Edward Thomas WILSON v. COMMONWEALTH of Virginia.
Record No. 0560-04-2.
-- March 01, 2005
195W. Todd Watson (Hargett & Watson, P.L.C., on brief), Richmond, for appellant.Steven A. Witmer, Assistant Attorney General (Jerry W. Kilgore, Attorney General, on brief), for appellee.
Edward Thomas Wilson (appellant) appeals from his bench trial conviction for driving under the influence of alcohol in violation of Code § 18.2-266. On appeal, he contends the trial court's denial of his motion to suppress was error. He argues the off-duty law enforcement officer from another jurisdiction, who observed his driving, acted improperly under color of office to effect a seizure and conduct the investigation that led to appellant's conviction. He also contends the Commonwealth's failure to procure or permit him to obtain a blood test amounted to a violation of his due process rights under the United States and Virginia Constitutions. We hold the evidence, viewed in the light most favorable to the Commonwealth, established the off-duty officer did no more than a citizen would have been entitled to do under similar circumstances and, thus, that the “color of office” doctrine was not 196implicated. We also hold that the Commonwealth's failure to permit or provide a breath or blood alcohol concentration test did not violate appellant's due process rights under the facts of this case. Thus, we affirm the conviction.
At about 12:30 a.m. on September 9, 2003, Reed Partlow, an off-duty deputy sheriff from Loudoun County, was passing through Culpeper County with his wife and daughter on the way home from a vacation. While Partlow was traveling in his personal vehicle on a curving, two-lane portion of Route 3 that was marked with a “double yellow line for no passing,” a convertible Rolls Royce traveling in the opposite direction “almost collided with [Partlow's] vehicle head-on” and “actually ran [Partlow's vehicle completely] off the road.” Partlow was able to turn his van around without losing sight of the convertible and began to follow it. While they followed the convertible through Culpeper, Orange and Spotsylvania Counties, Partlow's wife contacted authorities in the various counties in an effort to get someone to intercept the convertible.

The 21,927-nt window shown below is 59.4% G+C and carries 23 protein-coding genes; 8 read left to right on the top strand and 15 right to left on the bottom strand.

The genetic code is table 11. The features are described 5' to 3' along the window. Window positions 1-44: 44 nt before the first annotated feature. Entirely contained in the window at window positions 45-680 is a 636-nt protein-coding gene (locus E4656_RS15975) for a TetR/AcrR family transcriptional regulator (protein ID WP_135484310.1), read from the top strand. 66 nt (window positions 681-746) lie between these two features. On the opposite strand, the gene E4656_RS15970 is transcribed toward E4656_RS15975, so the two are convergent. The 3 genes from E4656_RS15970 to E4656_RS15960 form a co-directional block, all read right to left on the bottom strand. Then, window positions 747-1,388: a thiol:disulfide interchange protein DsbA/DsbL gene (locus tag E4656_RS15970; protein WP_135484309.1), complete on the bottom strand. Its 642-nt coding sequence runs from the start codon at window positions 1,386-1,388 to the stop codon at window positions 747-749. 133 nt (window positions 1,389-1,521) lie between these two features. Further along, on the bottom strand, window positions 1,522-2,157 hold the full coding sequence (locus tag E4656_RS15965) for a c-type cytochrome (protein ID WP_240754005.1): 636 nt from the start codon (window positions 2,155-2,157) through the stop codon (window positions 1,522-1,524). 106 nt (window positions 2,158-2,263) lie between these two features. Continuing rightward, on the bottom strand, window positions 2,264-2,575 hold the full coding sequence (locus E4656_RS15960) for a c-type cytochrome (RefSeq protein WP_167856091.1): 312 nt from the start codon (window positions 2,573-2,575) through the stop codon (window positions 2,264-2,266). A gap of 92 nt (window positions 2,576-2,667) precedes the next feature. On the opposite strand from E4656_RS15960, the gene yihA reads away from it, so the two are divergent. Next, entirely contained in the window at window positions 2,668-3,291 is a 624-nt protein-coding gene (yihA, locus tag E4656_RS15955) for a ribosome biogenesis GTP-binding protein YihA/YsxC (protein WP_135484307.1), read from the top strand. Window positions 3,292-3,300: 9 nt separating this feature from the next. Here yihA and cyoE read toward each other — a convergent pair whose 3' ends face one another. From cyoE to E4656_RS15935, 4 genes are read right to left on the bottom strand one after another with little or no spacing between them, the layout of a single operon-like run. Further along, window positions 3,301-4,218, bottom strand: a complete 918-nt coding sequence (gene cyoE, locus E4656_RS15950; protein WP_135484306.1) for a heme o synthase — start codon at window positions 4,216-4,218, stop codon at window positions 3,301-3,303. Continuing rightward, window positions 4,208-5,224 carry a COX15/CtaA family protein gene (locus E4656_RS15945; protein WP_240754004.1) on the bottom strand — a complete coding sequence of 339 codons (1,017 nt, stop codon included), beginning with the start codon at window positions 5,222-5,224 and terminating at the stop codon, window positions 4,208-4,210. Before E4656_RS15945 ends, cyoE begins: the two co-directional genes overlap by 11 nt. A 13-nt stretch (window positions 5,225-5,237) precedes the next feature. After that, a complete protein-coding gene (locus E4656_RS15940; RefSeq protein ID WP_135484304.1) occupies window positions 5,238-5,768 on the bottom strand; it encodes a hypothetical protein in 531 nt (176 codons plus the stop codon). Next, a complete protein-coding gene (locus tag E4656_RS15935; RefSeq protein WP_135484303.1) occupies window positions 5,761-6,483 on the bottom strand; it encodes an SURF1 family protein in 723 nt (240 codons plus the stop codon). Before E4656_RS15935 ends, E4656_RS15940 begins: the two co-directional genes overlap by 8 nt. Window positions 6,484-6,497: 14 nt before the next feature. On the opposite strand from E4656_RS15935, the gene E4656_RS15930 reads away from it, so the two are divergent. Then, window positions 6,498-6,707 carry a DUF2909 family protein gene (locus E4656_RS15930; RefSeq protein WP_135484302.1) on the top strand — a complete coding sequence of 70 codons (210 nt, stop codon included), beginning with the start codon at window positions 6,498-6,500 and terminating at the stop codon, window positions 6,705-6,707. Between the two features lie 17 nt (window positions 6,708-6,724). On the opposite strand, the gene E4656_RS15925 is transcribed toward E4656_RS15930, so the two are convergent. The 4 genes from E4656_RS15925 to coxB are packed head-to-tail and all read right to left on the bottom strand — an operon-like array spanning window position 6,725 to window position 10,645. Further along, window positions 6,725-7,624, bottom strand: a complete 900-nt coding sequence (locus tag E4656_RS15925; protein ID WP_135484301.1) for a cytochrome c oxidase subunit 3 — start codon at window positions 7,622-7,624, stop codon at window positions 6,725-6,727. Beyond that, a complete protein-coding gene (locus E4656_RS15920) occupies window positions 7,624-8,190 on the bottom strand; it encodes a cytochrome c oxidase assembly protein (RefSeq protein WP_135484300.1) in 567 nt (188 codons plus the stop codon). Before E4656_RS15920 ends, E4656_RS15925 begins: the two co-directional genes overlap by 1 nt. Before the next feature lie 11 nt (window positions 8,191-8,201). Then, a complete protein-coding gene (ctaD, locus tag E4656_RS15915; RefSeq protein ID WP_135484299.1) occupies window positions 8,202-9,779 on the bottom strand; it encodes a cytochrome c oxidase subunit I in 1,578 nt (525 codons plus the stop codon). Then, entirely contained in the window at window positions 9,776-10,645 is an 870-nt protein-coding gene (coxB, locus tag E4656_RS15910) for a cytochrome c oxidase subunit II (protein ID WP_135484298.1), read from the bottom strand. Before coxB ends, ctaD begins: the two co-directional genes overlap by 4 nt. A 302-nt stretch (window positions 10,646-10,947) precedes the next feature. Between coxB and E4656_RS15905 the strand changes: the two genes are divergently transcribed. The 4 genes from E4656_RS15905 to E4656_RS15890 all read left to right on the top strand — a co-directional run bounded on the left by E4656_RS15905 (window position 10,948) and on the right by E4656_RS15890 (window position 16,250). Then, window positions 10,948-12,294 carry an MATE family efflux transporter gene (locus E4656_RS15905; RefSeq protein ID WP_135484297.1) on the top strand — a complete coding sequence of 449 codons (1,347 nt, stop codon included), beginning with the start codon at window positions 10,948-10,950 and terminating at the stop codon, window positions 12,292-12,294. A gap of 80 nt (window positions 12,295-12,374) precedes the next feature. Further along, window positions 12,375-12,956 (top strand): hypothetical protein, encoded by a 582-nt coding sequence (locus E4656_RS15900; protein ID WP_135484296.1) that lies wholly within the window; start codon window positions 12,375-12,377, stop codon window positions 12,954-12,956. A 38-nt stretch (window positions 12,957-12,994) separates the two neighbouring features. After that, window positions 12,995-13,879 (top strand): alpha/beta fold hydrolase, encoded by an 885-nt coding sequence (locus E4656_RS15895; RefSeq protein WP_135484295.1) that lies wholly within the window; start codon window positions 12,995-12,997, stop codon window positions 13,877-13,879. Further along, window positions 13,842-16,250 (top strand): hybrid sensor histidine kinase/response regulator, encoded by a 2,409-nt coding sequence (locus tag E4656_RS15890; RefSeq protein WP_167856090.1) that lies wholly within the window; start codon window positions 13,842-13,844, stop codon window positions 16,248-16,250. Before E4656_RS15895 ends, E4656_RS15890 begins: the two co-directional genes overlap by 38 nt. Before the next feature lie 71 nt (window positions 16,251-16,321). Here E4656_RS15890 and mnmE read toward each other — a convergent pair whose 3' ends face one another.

The convertible's top was down, and Partlow saw only one person in the car, appellant. When Route 3 “change[d] into four lane[s] a little further down the road,” Partlow flashed his headlights a few times, “trying to get [appellant's] attention and hoping he would pull over,” but “[i]t didn't appear that [appellant] even noticed.” After additional unsuccessful attempts to get appellant to pull over, Partlow ceased trying to get appellant's attention and simply continued to follow him.
When the convertible entered Spotsylvania County, it “continued weaving from side to side,” “crossing the center line several times” “as [two cars] were passing by [it]” in the opposite direction. At one point, the convertible's right wheels “actually left the roadway” and were “on the dirt,” and the convertible “swerved, just barely missing several mailboxes ․ and paper boxes.”
197Some distance later, the convertible made “a relatively sharp turn” into the parking lot of a Fasmart convenience store. The convertible then came to a stop directly “in front of the store[, taking] up two spots.” Partlow had followed appellant's vehicle a total of about ten miles from the point where appellant's driving had forced Partlow's van off the road.
Partlow parked his van about thirty feet away from appellant's vehicle “so that [he] would be completely away in case [appellant] threw it up in reverse and started to back up.” Partlow was in civilian clothing but put his badge and his holstered service weapon on his belt “because [he] wasn't sure what [he] was getting into at that point.”
As Partlow approached the convertible on foot, appellant was stepping out of the driver's seat, and appellant placed one foot on the ground “before [Partlow] even said anything.” When Partlow “got closer” to the convertible and appellant had placed one foot on the ground, Partlow
identified himself as a deputy sheriff from Loudoun County and advised [appellant] that ․ [he] was not from this jurisdiction, that [he] suspected [appellant] was driving under the influence and that [he] had called Spotsylvania County and that they were sending a deputy sheriff and that they would be looking into that situation.